Filonczyk (as Musetta and Marcello) on stage. Mihai and Castronovo made
this a powerful moment, immensely moving and memorable in a way that it is
often not. MimÏ’s death scene was finely and intelligently done, yet there
was something a little staged about it (perhaps because of Mihai’s
last-minute substitution) so that whilst I admired it, my guts were not
quite wrenched as they should be.
The young (he was born in 1994) Polish baritone Andrzej Filonczyk made a
strong Marcello, making him an equal character to Rodolfo and MimÏ. There
was a lovely ping to Filonczyk’s voice, and it helped that he made fine,
sexy Marcello, albeit in a different style to Rodolfo. This is a romantic
opera and whilst we can suspend disbelief, it helps if we don’t have to.
Andrzej Filonczyk and Aida Garifullina made the relationship between
Marcello and Musetta really sizzle (and perhaps showed us what was lacking
in that of Rodolfo and MimÏ). Garifullina, perhaps somewhat luxury casting
as Musetta, played Jones’ conception of the character to the hilt, giving
us a waltz that was beautifully sung and very sexy (including the removing
and throwing of the knickers). There was a grandness to Garifullina’s
Musetta too, and it made me regret that Puccini decided not to set the
scene where Musetta is thrown out of her lodgings and throws a party in the
Aida Garifullina as Musetta, with cast. Photo credit: Tristram Kenton.
The other two bohemians, Peter Kellner as Colline and Gyula Nagy as
Schaunard, made equally strong contributions so that the four young men
were a wonderfully theatrical and balanced quartet. Nagy’s Schaunard was
almost hyper-active and very ‘theatrical’, one wondered whether Jones was
hinting about his sexuality, whilst Kellner drew a fine focus towards him,
culminating in a powerfully concentrated performance of his farewell to his
The smaller roles were equally part of the whole, with Jeremy White as a
delightful Benoit, Andrew Macnair as an intriguing Parpignol, Eddie Wade as
a highly befuddled Alcindoro, John Morrisey as the customs officer and
Thomas Barnard as the Sergeant. A word too about the non-credited roles,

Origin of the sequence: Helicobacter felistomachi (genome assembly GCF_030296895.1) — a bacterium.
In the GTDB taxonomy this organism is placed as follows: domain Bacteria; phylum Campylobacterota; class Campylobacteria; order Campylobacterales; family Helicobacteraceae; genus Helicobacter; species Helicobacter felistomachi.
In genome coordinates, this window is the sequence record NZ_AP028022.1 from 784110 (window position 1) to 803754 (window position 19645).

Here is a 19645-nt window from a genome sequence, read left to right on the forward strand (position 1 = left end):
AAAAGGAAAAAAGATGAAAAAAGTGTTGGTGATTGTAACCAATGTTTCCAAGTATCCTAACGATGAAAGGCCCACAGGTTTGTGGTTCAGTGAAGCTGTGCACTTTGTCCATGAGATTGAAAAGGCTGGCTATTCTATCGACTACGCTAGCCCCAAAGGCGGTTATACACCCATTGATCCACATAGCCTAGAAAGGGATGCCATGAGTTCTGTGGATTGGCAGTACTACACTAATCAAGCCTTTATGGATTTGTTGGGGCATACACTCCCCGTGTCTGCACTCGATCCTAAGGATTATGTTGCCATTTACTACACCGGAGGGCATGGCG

there was fine work from the actors including the man playing the maitre d’hotel of the restaurant and the tall young actor leading
the band at the end of Act Two.
One of the things that I noticed about the production was quite how funny
it was. It wasn’t just the audience laughing at the surtitles as they read
them, but the action was itself funny without guying the piece. None of the
singers tried to pretend to be a teenager, but all created a real sense of
enjoyment and some moments of sharp humour.
I loved what Emmanuel Villaume and the orchestra did with the piece. This
was a flexible and fluid performance, yet one that moved. With a single
interval after Act Two, each half came in at under an hour, yet it never
felt rushed. Things flowed past in a shapely manner, and the great moments
were finely shaped without ever feeling we were over lingering.
is in production at the Royal Opera until 5th February 2020, with a
second cast conducted by Ariane Matiakh for some performances.
Puccini: La bohËme
MimÏ – Simona Mihai, Rodolfo – Charles Castronovo, Marcello – Andrzej
Filonczyk, Colline – Peter Kellner, Musetta – Aida Garifullina, Benoit –
Jeremy White, Parpignol – Andrew Macnair, Alcindoro – Eddie Wade, Customs
Officer – John Morrissey, Sergeant -Thomas Barnard; Director – Richard
Jones, Revival Director – Julia Burbach, Conductor – Emmanuel Villaume,
Designer – Stewart Laing, Lighting Designer – Mimi Jordan Sherin, Movement
Director – Sarah Fahie, Revival Movement Director – Danielle Urbas, Chorus
and Orchestra of the Royal Opera House
Royal Opera House, Covent Garden, London; Friday 10th January
product_title=Richard Jones’ production of La bohËme, Royal Opera House, Covent Garden
product_by=A review by Robert Hugill
product_id=Above: La bohËme, production image
Photo credit: ROH/Tristram Kenton